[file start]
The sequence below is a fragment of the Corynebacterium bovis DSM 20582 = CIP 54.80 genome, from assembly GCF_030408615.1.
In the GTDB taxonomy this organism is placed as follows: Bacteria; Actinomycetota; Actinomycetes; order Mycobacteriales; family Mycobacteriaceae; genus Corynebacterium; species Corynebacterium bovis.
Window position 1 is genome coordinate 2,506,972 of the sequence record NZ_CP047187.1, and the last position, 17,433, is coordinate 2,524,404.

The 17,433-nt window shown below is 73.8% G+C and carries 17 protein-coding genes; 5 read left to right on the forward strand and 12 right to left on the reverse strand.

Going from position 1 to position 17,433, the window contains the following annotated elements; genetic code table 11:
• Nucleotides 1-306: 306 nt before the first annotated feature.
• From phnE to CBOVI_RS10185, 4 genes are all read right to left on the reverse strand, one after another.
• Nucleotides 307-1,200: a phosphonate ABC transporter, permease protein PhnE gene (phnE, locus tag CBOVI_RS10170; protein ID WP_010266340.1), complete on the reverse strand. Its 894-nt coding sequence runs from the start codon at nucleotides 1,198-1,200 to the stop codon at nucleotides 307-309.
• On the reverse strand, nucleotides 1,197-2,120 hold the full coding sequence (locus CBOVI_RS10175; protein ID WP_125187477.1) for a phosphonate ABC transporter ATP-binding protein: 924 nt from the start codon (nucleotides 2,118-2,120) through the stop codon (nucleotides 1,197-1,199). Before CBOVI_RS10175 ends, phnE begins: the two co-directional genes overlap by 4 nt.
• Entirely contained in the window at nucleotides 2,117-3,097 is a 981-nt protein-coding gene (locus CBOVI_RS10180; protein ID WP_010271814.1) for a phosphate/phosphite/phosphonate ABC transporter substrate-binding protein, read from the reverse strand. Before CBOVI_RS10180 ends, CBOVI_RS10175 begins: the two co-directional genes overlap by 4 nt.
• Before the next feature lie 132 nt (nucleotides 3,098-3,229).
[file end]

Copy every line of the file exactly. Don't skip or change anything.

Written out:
The sequence below is a fragment of the Corynebacterium bovis DSM 20582 = CIP 54.80 genome, from assembly GCF_030408615.1.
In the GTDB taxonomy this organism is placed as follows: Bacteria; Actinomycetota; Actinomycetes; order Mycobacteriales; family Mycobacteriaceae; genus Corynebacterium; species Corynebacterium bovis.
Window position 1 is genome coordinate 2,506,972 of the sequence record NZ_CP047187.1, and the last position, 17,433, is coordinate 2,524,404.

The 17,433-nt window shown below is 73.8% G+C and carries 17 protein-coding genes; 5 read left to right on the forward strand and 12 right to left on the reverse strand.

Going from position 1 to position 17,433, the window contains the following annotated elements; genetic code table 11:
• Nucleotides 1-306: 306 nt before the first annotated feature.
• From phnE to CBOVI_RS10185, 4 genes are all read right to left on the reverse strand, one after another.
• Nucleotides 307-1,200: a phosphonate ABC transporter, permease protein PhnE gene (phnE, locus tag CBOVI_RS10170; protein ID WP_010266340.1), complete on the reverse strand. Its 894-nt coding sequence runs from the start codon at nucleotides 1,198-1,200 to the stop codon at nucleotides 307-309.
• On the reverse strand, nucleotides 1,197-2,120 hold the full coding sequence (locus CBOVI_RS10175; protein ID WP_125187477.1) for a phosphonate ABC transporter ATP-binding protein: 924 nt from the start codon (nucleotides 2,118-2,120) through the stop codon (nucleotides 1,197-1,199). Before CBOVI_RS10175 ends, phnE begins: the two co-directional genes overlap by 4 nt.
• Entirely contained in the window at nucleotides 2,117-3,097 is a 981-nt protein-coding gene (locus CBOVI_RS10180; protein ID WP_010271814.1) for a phosphate/phosphite/phosphonate ABC transporter substrate-binding protein, read from the reverse strand. Before CBOVI_RS10180 ends, CBOVI_RS10175 begins: the two co-directional genes overlap by 4 nt.
• Before the next feature lie 132 nt (nucleotides 3,098-3,229).